Mar 13, 2017
Amity provides a window to the wreckage caused by wars—the destruction and displacement that leave pain and life-long psychological disorders, here specifically within the contexts of Yugoslavia’s dissolution and Iran’s revolution.
Payvand, an Iranian refugee and activist, still plagued with nightmares, meets a Ragusa, a Yugoslavian refugee whose pockets are loaded with stones as she prepares to walk into the water and end her life, a life that has become intolerable since the loss of those most dear to her.
Payvand listens to Ragusa’s story and Ragusa promises to postpone her suicide at least until she hears Payvand’s story in turn. In a novel that strives to raise awareness about the extent to which elites manipulate nations into wars, with total disregard for the lives of millions like Payvand and Ragusa, it is the warmth of personal relationships and friendships forged that are key to healing.
This book had been catching my attention at the downtown library for a couple of weeks. Honestly, the book attracted me because of the cover. It’s a very beautiful cover, with a perfect green and orange colour scheme that I adore. Everything about the cover from the author’s name to the title to the design very much made an impression on me as to what kind of book it would be. It sat very prettily on the last row of a book display on the fourth floor, begging for me to read it. I would see it out of the corner of my eye as I made my way to the fiction section and think to myself, “But I already have so many books I want to take out!” I somehow eventually convinced myself that adding one more book to my check out pile wouldn’t do any harm. There was no way that I was going to risk the book being rotated out of display and never finding it again.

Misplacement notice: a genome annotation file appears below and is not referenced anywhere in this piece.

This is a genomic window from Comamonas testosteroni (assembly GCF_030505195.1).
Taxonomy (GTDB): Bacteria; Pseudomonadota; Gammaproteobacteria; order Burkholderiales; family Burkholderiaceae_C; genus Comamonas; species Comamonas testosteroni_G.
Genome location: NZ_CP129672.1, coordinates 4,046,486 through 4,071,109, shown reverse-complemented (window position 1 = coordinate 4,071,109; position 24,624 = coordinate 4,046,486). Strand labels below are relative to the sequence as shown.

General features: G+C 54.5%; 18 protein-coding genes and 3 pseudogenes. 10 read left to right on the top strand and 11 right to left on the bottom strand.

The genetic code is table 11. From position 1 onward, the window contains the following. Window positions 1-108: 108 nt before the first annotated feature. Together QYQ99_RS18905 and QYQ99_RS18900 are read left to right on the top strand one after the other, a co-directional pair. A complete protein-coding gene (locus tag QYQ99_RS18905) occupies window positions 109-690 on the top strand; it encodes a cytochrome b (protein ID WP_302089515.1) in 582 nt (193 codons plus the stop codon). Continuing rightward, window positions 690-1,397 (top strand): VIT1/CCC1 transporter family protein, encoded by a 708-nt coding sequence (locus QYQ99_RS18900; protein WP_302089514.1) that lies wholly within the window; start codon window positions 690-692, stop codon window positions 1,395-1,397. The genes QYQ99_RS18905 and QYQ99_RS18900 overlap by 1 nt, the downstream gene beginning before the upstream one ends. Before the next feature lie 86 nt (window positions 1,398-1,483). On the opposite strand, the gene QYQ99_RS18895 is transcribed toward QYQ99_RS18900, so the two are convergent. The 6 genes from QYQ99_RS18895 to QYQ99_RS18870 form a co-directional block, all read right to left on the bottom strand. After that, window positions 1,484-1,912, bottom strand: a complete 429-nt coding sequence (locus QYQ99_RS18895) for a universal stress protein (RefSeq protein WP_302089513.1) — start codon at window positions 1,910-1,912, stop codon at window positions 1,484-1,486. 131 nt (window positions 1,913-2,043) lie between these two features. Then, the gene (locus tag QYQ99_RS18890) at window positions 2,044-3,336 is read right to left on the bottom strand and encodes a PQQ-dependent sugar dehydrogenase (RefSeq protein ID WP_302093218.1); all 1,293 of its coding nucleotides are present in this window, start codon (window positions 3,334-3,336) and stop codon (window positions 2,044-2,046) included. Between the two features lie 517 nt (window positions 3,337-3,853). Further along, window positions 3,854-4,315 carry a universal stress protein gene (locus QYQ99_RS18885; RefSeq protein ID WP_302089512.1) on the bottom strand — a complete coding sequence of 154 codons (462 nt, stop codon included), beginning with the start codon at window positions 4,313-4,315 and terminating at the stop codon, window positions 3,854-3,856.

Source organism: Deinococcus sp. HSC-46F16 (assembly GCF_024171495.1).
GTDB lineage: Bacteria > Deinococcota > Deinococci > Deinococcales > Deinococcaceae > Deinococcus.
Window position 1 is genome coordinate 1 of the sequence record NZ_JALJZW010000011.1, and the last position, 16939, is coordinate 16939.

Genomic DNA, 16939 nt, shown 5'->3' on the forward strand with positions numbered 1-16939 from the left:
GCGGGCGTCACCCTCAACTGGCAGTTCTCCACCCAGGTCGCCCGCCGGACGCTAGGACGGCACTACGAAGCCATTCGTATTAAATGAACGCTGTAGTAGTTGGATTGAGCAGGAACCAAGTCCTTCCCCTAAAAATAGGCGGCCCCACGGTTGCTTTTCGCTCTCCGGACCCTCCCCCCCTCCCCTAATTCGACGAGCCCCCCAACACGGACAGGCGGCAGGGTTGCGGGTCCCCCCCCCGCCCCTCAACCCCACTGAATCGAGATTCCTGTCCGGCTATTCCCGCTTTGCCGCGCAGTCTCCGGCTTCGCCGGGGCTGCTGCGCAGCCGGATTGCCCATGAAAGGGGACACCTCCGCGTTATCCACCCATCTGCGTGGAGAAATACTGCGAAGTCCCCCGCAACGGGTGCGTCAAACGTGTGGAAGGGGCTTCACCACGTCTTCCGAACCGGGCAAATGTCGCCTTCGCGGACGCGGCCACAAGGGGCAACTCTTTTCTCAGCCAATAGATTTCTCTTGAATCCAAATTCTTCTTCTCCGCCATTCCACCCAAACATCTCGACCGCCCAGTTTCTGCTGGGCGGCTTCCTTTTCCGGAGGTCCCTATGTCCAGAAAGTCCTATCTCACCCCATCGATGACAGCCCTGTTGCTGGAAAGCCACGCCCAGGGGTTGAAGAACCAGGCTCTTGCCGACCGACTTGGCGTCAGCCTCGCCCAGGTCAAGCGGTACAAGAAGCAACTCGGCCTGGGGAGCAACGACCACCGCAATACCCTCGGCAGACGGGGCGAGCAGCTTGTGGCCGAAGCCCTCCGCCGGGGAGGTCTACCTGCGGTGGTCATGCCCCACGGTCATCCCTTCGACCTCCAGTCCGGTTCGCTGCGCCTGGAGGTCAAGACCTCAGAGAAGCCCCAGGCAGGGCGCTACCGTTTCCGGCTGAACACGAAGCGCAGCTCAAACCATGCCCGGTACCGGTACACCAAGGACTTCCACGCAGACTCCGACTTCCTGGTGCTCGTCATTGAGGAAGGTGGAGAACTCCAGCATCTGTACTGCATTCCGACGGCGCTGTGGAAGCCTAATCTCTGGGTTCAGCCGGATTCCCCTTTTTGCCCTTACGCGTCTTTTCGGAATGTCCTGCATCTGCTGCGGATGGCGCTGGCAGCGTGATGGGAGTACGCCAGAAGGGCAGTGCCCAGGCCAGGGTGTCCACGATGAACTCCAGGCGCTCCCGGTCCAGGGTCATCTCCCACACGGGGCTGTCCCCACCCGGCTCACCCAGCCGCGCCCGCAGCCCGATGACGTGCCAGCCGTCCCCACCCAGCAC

It turns out, my gut feeling was right and I loved the book. While I didn’t exactly go through this book like wild fire, I did find that I would regularly find myself thinking about the book throughout the day and wanting to read more. Only a couple of books have ever made me react that way.
Pevjak has a very distinctive voice that almost seems to find itself in all of her characters. For me, this ultimately is a drawback but recently I realized how this is a very good thing as well. There is an added sense of unity among all the characters, not only experiences but how they are written. However, like I said, this mostly turned me off. It read like each character bled into each other. Their voices were not distinct from each other although the stories they told were all very unique to their own lives. Maybe it’s Pevjak’s fluency in English that it comes across like this and due to the fact almost all of Pevjak’s characters are not Native English speakers that some of the distinct voices seem to be lost.
While it this did bother me throughout the novel, the importance here is in the stories. They are too real for them to not be rooted in some sort of form of truth. Pevjak is too genuine for me to doubt her and it is not unlikely for people to go through the events in this book. It’s hard for me to imagine someone who would not be moved even a little by the experiences the characters had to endure.